There is increasing evidence that resting pulmonary vascular tone is mediated by the release of endothelium-derived relaxing factors (EDRF). However, the importance of EDRF release during pulmonary hypertension is unknown. Therefore, in eight newborn lambs we studied the effects of both N omega-nitro-L-arginine (an inhibitor of EDRF synthesis) and L-arginine (a precursor of EDRF synthesis) during pulmonary hypertension induced either by the intravenous infusion of U-46619 (a thromboxane A2 mimic) or by hypoxia. After pretreatment with N omega-nitro-L-arginine, the increases in pulmonary arterial pressure produced by U-46619 (102.0 +/- 34.9% vs. 144.8 +/- 28.6%, P less than 0.05) and by hypoxia (35.6 +/- 17.3% vs. 91.4 +/- 24.8%, P less than 0.05) were significantly augmented. However, after pretreatment with L-arginine, the increases in pulmonary arterial pressure produced by U-46619 (107.0 +/- 21.4% vs. 62.6 +/- 22.6%, P less than 0.05) and hypoxia (44.3 +/- 18.3% vs. 9.2 +/- 11.7%, P less than 0.05) were significantly attenuated. These results suggest that during pulmonary hypertension, EDRF is released to limit the increase in pulmonary arterial pressure and that L-arginine availability becomes rate limiting for further EDRF synthesis and release.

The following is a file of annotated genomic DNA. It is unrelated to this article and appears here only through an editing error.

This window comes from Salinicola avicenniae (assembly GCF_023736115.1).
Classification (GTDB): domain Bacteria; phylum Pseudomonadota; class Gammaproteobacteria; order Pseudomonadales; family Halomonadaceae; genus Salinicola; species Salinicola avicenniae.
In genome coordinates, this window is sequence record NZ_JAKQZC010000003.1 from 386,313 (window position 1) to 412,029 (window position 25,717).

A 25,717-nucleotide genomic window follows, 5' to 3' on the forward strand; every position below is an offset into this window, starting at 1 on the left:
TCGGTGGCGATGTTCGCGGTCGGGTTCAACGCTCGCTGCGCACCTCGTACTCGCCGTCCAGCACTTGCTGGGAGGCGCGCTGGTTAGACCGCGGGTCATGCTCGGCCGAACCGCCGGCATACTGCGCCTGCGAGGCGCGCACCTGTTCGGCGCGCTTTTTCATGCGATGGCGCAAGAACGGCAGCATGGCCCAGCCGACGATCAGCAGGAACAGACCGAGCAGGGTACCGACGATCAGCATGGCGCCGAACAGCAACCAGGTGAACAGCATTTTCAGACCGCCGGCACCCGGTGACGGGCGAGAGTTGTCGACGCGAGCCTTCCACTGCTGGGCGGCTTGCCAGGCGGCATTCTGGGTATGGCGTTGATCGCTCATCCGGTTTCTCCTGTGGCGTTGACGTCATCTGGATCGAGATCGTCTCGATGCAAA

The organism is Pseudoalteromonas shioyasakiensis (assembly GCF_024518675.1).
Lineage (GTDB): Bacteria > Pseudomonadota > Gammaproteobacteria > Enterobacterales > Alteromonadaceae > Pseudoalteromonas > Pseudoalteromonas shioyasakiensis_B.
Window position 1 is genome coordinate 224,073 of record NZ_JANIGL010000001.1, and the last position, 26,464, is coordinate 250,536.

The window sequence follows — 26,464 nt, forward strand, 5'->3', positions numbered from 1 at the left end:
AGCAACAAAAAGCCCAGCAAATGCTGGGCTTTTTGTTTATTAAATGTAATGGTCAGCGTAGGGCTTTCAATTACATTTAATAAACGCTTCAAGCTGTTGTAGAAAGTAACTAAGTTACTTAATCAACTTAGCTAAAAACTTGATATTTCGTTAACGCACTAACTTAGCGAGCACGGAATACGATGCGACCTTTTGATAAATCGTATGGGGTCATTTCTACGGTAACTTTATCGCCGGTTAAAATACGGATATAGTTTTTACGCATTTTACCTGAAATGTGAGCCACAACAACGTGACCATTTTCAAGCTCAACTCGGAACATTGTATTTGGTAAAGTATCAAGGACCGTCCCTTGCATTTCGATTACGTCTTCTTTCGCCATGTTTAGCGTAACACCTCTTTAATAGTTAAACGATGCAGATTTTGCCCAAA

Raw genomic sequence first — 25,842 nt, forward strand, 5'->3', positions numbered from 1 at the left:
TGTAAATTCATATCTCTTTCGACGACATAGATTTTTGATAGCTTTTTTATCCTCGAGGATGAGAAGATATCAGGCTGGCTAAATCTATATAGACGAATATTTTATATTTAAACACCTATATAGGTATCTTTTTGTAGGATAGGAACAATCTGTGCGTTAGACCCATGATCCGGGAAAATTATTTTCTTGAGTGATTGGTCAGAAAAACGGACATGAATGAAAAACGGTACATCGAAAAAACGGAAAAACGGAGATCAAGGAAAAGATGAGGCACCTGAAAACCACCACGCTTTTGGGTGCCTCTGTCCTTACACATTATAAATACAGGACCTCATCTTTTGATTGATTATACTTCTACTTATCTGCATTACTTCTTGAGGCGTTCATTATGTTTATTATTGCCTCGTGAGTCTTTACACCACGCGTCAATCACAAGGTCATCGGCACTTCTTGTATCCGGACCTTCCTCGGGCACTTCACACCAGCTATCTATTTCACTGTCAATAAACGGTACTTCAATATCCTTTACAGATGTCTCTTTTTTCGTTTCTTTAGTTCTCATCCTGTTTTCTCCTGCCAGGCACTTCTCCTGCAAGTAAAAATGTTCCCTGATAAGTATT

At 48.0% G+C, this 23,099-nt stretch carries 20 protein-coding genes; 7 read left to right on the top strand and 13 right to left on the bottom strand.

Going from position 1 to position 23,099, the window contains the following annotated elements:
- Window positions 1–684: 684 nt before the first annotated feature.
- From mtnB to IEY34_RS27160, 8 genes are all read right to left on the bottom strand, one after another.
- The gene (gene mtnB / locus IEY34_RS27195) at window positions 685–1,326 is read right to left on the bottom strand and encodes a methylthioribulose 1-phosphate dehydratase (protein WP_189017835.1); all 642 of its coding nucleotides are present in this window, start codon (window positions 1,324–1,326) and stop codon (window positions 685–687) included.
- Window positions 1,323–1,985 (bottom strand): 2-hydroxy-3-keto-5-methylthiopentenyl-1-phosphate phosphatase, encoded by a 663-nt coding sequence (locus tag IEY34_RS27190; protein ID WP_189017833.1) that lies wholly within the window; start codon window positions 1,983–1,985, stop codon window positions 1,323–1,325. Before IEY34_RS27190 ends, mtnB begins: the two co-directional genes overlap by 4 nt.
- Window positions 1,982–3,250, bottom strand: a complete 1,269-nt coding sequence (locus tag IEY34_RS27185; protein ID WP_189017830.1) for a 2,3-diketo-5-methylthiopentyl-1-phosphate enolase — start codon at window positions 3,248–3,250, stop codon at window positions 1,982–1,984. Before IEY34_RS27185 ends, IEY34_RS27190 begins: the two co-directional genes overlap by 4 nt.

- Copyright © 1992 the American Physiological Society